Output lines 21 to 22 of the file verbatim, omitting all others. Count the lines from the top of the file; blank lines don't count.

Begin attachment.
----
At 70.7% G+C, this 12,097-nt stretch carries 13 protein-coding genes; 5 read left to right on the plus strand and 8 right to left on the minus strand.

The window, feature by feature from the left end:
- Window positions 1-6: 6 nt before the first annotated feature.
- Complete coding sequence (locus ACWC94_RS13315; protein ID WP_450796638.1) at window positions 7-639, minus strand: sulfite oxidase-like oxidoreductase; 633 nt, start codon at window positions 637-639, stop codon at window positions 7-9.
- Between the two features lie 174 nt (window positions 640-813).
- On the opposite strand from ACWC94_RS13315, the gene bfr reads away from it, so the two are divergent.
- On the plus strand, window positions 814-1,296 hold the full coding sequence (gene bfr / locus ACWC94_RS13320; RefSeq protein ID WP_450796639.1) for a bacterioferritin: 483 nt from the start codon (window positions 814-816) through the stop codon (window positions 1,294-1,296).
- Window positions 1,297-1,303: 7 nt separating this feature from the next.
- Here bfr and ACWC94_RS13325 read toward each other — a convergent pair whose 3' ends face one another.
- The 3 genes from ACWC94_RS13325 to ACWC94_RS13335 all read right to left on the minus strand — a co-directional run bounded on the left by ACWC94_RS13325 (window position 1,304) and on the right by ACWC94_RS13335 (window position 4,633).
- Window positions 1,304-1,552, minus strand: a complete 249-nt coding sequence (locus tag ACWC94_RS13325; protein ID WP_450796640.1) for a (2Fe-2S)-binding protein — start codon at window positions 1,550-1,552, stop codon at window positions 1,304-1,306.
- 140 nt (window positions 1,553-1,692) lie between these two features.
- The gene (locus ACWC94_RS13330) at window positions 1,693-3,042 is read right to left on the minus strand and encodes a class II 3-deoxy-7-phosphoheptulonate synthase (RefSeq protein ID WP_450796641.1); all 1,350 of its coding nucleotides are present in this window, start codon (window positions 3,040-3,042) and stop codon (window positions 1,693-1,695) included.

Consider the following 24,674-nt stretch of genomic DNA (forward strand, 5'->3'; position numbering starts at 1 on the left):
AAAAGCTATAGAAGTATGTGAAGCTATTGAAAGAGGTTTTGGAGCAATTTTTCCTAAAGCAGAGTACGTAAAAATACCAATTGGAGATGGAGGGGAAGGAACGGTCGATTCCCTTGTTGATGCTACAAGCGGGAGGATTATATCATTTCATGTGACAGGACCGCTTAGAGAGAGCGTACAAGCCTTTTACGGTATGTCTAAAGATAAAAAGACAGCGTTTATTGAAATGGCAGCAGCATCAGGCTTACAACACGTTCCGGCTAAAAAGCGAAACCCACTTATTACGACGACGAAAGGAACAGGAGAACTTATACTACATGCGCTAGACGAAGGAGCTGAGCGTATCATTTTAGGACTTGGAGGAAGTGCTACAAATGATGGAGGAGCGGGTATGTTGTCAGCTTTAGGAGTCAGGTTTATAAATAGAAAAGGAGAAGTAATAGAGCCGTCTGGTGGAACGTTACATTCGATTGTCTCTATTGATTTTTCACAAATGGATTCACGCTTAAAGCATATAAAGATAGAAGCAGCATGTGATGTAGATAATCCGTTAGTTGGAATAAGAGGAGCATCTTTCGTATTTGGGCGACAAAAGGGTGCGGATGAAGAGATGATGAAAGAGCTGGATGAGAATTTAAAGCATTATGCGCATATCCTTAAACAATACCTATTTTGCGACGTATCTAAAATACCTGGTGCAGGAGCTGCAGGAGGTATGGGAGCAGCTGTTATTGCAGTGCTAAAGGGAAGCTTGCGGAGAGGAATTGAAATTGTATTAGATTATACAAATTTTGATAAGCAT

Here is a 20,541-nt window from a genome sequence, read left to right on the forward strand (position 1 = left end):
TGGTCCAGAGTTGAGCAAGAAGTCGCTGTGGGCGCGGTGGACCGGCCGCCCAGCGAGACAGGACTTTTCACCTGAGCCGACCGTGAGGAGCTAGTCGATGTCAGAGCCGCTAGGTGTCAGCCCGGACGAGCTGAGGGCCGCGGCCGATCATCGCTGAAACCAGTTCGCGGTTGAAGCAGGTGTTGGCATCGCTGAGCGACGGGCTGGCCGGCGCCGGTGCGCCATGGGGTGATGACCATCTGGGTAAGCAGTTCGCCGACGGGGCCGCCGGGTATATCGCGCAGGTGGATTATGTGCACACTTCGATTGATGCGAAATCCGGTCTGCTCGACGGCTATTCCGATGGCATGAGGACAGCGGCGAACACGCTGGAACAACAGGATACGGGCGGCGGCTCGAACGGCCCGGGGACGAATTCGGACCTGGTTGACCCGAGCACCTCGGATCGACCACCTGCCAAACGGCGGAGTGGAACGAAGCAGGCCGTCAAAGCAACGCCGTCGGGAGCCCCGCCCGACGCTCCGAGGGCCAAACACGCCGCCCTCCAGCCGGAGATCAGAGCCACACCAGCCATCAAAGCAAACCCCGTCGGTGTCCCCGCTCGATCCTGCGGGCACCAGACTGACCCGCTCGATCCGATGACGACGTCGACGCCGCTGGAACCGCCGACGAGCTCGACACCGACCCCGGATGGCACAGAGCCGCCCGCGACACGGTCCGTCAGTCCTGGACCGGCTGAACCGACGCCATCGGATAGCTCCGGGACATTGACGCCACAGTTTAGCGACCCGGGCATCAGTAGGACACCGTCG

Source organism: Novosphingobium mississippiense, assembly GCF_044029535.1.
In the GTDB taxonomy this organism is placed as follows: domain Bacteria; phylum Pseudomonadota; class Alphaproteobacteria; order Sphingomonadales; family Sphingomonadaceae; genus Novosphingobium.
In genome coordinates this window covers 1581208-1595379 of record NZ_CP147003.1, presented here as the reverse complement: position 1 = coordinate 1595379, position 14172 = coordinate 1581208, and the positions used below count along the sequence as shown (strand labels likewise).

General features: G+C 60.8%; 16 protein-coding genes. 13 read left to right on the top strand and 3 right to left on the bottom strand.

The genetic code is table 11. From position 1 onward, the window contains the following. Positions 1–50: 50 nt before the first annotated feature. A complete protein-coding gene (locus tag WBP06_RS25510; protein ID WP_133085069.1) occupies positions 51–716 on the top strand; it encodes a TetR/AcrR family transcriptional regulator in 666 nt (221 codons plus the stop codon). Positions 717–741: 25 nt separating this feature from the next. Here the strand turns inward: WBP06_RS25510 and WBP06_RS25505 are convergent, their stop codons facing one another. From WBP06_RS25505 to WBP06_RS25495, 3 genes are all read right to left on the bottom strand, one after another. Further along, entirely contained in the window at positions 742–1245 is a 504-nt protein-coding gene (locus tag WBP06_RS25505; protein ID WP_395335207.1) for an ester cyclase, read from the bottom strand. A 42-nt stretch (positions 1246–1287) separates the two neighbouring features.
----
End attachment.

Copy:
General features: G+C 60.8%; 16 protein-coding genes. 13 read left to right on the top strand and 3 right to left on the bottom strand.

The genetic code is table 11. From position 1 onward, the window contains the following. Positions 1–50: 50 nt before the first annotated feature. A complete protein-coding gene (locus tag WBP06_RS25510; protein ID WP_133085069.1) occupies positions 51–716 on the top strand; it encodes a TetR/AcrR family transcriptional regulator in 666 nt (221 codons plus the stop codon). Positions 717–741: 25 nt separating this feature from the next. Here the strand turns inward: WBP06_RS25510 and WBP06_RS25505 are convergent, their stop codons facing one another. From WBP06_RS25505 to WBP06_RS25495, 3 genes are all read right to left on the bottom strand, one after another. Further along, entirely contained in the window at positions 742–1245 is a 504-nt protein-coding gene (locus tag WBP06_RS25505; protein ID WP_395335207.1) for an ester cyclase, read from the bottom strand. A 42-nt stretch (positions 1246–1287) separates the two neighbouring features.